The responsibility of the schools (administrator, teachers, etc.) is to provide a safe school environment in which teachers can teach and students can learn. There are many ways by which schools can create a safe environment. However, some of the most important traits are that the entire school staff is committed to the anti-bullying campaign and that there is a strong declaration (with clear definitions and rules) in the school that opposes bullying and harassment in any form. Coming up with such declarations can be very difficult; therefore, it is often useful to employ a consultant to help determine the individual needs of each school and each district.
Parental responsibility can begin with being aware of not adopting the “kids will be kids” attitude and thereby inadvertently condoning bullying behaviors. Talking to your children about bullying and helping them understand why it can be so destructive may also play an important preventive factor, as well as teaching children to stand up for themselves in prosocial ways. Additionally, taking actions if and when your child has been identified as a bully, victim or a bystander and assisting them in “doing the right thing.” Learning that your child is involved in bullying, regardless of the manner in which they are involved, can be a very disconcerting thing. Know that it is ok to feel overwhelmed and ask for help from those who can guide you in the best responses. When in need, involve mental health workers who can help you and your child navigate the vicious world that is bullying.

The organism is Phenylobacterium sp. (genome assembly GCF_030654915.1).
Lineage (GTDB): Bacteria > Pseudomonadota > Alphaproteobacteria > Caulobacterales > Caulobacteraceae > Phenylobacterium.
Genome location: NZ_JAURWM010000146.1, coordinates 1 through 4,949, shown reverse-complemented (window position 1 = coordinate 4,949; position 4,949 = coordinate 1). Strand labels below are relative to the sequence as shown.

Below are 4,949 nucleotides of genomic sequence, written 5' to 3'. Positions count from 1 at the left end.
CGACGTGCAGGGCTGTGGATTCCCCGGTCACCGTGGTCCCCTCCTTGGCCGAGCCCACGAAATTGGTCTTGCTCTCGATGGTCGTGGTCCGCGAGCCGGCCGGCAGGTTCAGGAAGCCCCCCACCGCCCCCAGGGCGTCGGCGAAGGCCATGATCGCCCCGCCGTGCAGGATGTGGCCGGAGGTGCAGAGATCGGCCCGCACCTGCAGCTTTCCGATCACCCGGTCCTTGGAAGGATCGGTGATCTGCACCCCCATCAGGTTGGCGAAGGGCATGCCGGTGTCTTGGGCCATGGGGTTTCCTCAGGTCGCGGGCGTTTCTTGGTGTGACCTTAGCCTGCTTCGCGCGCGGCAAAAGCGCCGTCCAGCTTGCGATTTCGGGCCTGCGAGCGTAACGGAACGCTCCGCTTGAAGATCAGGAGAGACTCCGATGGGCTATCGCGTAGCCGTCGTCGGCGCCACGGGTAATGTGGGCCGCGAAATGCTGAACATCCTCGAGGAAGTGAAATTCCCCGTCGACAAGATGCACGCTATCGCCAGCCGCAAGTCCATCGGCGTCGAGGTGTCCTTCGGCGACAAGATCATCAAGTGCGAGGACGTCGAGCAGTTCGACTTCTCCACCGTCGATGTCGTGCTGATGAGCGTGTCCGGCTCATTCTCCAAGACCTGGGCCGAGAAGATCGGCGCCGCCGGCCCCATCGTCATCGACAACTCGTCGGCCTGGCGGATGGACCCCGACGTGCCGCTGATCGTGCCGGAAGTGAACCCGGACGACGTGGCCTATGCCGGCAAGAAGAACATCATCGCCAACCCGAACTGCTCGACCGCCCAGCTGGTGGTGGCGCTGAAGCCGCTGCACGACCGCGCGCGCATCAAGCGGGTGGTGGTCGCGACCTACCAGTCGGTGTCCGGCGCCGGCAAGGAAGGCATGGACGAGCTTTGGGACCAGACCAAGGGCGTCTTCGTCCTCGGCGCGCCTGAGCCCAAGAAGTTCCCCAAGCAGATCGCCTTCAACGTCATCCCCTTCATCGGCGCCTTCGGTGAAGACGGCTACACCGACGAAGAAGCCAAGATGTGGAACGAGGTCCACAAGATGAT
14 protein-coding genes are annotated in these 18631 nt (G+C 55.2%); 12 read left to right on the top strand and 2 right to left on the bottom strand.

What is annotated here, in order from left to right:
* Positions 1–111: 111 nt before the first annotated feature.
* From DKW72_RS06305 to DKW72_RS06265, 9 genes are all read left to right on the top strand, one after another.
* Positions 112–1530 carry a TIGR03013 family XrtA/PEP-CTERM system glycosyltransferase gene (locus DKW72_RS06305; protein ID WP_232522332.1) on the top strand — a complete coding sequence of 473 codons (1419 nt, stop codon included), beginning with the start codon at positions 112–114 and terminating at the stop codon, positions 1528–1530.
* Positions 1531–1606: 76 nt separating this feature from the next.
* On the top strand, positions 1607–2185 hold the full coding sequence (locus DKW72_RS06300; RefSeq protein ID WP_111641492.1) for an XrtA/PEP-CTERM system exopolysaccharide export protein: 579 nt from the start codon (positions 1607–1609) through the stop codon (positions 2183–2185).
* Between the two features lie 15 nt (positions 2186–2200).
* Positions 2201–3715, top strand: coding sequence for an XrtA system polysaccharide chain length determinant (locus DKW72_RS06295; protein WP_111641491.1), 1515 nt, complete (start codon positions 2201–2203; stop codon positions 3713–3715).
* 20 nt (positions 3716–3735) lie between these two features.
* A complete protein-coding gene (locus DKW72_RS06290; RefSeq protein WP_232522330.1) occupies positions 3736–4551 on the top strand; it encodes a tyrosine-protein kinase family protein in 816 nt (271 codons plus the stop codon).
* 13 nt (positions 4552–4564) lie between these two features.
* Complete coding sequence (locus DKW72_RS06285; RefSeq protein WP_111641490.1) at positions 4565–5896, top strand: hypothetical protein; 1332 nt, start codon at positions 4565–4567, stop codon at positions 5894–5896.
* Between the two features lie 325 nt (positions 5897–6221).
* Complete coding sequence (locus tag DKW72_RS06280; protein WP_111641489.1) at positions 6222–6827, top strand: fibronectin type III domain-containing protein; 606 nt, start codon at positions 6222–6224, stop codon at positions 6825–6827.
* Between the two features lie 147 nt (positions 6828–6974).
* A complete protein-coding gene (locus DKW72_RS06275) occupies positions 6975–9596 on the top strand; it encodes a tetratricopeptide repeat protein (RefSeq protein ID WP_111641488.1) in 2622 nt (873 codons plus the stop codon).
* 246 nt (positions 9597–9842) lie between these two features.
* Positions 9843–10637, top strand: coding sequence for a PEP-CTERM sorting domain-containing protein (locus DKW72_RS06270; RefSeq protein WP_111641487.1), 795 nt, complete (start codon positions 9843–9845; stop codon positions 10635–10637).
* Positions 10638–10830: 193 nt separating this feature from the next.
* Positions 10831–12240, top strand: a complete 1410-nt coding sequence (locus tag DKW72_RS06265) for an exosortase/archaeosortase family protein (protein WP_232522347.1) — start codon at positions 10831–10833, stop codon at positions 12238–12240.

The world of bullying can be cruel and complex. Many have questioned if anything can be done to prevent the tragedies that seem to be all over the place. The great thing, however, is that it only takes one person who will stand up for another, one person who will look at their own behavior or one person who will say no more for themselves to make a local difference. Just imagine what could happen if we all did it.